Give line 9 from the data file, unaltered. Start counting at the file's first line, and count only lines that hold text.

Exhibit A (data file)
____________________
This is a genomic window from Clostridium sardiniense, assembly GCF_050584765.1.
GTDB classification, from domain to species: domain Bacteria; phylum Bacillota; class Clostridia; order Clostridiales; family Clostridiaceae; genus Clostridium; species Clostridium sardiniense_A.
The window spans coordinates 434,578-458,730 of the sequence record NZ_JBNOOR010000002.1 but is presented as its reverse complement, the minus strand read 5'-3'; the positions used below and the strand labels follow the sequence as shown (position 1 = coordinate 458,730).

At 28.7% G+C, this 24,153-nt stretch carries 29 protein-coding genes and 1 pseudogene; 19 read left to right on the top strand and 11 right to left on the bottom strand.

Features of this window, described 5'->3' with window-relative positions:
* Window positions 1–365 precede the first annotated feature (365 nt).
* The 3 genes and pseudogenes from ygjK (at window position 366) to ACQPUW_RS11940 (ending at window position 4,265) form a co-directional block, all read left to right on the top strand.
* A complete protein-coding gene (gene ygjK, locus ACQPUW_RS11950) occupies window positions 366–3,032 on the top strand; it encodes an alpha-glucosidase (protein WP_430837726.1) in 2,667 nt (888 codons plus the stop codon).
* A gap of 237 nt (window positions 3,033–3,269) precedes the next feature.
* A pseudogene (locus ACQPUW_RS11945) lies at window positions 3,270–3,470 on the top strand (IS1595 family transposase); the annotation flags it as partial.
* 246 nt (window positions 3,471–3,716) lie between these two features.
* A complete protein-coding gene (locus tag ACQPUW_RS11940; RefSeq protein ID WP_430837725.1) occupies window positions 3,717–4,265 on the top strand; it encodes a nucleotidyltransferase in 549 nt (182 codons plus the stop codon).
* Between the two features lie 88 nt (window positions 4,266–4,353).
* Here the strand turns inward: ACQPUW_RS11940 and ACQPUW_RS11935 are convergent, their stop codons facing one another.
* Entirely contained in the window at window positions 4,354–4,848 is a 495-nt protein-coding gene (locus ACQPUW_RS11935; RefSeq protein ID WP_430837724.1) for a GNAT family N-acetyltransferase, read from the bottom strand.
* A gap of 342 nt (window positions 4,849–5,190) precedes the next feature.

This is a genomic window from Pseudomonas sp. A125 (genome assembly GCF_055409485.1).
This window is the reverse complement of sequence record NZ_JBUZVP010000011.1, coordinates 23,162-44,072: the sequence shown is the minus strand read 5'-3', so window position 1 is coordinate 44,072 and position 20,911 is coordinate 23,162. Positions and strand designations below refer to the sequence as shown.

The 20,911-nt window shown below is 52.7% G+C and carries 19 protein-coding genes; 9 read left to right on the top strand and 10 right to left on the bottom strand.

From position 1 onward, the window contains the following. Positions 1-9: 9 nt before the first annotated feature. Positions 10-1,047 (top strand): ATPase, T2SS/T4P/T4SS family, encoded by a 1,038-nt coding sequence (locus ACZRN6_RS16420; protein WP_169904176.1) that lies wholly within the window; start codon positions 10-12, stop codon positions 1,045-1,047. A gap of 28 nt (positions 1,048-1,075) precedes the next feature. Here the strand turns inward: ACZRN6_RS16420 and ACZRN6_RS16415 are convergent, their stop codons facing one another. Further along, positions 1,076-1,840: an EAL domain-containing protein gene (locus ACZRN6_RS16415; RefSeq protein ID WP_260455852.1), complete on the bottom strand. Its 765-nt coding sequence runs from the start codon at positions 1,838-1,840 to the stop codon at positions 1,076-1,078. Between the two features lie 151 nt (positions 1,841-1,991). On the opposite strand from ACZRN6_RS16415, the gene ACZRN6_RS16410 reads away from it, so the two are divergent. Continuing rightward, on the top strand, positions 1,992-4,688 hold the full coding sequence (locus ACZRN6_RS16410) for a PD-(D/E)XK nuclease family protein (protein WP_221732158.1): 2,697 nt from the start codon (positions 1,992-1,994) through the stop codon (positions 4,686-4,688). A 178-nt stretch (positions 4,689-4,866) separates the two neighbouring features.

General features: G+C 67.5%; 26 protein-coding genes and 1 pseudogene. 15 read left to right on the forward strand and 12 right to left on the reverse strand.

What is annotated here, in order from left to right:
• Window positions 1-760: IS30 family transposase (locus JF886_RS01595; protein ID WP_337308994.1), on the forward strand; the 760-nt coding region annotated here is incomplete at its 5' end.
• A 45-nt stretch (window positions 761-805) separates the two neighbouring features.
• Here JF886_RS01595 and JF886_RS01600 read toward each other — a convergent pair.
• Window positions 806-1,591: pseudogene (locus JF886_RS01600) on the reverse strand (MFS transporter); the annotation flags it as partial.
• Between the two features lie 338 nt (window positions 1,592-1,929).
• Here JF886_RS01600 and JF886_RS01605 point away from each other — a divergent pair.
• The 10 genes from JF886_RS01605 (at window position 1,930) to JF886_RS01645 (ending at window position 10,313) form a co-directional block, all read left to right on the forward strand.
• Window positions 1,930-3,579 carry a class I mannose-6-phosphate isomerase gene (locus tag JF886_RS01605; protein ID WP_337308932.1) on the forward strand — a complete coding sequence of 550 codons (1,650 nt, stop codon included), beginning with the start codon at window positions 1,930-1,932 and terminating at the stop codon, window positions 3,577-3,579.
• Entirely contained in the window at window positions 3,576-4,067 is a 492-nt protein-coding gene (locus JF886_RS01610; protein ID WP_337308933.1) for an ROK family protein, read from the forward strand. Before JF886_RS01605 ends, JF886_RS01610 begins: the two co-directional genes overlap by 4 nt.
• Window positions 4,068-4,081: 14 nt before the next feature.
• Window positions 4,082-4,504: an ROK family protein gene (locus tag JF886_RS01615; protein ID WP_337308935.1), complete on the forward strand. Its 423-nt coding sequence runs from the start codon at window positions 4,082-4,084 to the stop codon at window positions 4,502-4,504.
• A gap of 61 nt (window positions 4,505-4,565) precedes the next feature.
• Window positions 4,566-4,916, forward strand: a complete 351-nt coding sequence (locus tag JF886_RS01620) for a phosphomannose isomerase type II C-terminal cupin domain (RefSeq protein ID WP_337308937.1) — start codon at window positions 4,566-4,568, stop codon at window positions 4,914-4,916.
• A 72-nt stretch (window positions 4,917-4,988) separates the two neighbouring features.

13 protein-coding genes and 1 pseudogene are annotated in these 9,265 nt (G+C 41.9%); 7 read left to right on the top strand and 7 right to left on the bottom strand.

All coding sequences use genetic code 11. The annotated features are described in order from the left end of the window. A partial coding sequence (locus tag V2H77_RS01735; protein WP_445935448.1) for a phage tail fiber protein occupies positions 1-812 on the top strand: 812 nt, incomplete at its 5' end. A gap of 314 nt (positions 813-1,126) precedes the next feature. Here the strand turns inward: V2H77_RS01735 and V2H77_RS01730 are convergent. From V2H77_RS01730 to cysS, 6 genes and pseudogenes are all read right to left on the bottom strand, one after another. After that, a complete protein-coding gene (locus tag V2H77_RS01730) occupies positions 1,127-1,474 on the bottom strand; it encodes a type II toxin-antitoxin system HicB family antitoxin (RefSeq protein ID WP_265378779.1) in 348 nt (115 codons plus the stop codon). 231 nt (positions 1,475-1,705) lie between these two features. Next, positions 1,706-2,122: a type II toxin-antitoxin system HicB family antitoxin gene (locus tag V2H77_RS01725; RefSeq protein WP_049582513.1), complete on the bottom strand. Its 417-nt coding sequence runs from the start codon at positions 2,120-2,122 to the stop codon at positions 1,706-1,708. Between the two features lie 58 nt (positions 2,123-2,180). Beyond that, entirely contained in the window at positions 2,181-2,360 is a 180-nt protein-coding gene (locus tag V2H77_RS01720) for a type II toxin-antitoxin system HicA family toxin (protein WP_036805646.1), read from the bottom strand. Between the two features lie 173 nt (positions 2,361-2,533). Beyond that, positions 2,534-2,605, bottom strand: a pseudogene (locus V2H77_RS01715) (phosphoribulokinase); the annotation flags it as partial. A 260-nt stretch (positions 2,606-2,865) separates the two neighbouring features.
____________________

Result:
* A gap of 237 nt (window positions 3,033–3,269) precedes the next feature.